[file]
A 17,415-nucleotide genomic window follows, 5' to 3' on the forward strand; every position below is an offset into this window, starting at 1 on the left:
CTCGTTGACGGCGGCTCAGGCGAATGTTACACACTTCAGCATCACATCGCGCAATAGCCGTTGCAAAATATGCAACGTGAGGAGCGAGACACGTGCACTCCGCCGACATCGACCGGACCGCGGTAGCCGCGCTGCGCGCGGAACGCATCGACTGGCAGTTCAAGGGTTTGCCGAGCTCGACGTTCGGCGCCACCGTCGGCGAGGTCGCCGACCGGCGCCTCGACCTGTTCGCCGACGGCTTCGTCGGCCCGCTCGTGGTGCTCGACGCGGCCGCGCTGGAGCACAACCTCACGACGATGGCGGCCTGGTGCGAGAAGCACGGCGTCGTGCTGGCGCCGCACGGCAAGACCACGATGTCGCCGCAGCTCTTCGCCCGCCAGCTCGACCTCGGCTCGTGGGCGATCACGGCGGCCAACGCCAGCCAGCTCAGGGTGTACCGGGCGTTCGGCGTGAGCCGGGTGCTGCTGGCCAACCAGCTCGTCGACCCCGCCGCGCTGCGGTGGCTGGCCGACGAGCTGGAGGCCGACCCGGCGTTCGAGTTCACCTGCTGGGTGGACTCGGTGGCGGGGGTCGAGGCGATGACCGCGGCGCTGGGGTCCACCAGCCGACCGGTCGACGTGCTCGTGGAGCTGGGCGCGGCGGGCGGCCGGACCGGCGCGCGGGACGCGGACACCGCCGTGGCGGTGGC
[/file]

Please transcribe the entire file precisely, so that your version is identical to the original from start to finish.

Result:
A 17,415-nucleotide genomic window follows, 5' to 3' on the forward strand; every position below is an offset into this window, starting at 1 on the left:
CTCGTTGACGGCGGCTCAGGCGAATGTTACACACTTCAGCATCACATCGCGCAATAGCCGTTGCAAAATATGCAACGTGAGGAGCGAGACACGTGCACTCCGCCGACATCGACCGGACCGCGGTAGCCGCGCTGCGCGCGGAACGCATCGACTGGCAGTTCAAGGGTTTGCCGAGCTCGACGTTCGGCGCCACCGTCGGCGAGGTCGCCGACCGGCGCCTCGACCTGTTCGCCGACGGCTTCGTCGGCCCGCTCGTGGTGCTCGACGCGGCCGCGCTGGAGCACAACCTCACGACGATGGCGGCCTGGTGCGAGAAGCACGGCGTCGTGCTGGCGCCGCACGGCAAGACCACGATGTCGCCGCAGCTCTTCGCCCGCCAGCTCGACCTCGGCTCGTGGGCGATCACGGCGGCCAACGCCAGCCAGCTCAGGGTGTACCGGGCGTTCGGCGTGAGCCGGGTGCTGCTGGCCAACCAGCTCGTCGACCCCGCCGCGCTGCGGTGGCTGGCCGACGAGCTGGAGGCCGACCCGGCGTTCGAGTTCACCTGCTGGGTGGACTCGGTGGCGGGGGTCGAGGCGATGACCGCGGCGCTGGGGTCCACCAGCCGACCGGTCGACGTGCTCGTGGAGCTGGGCGCGGCGGGCGGCCGGACCGGCGCGCGGGACGCGGACACCGCCGTGGCGGTGGC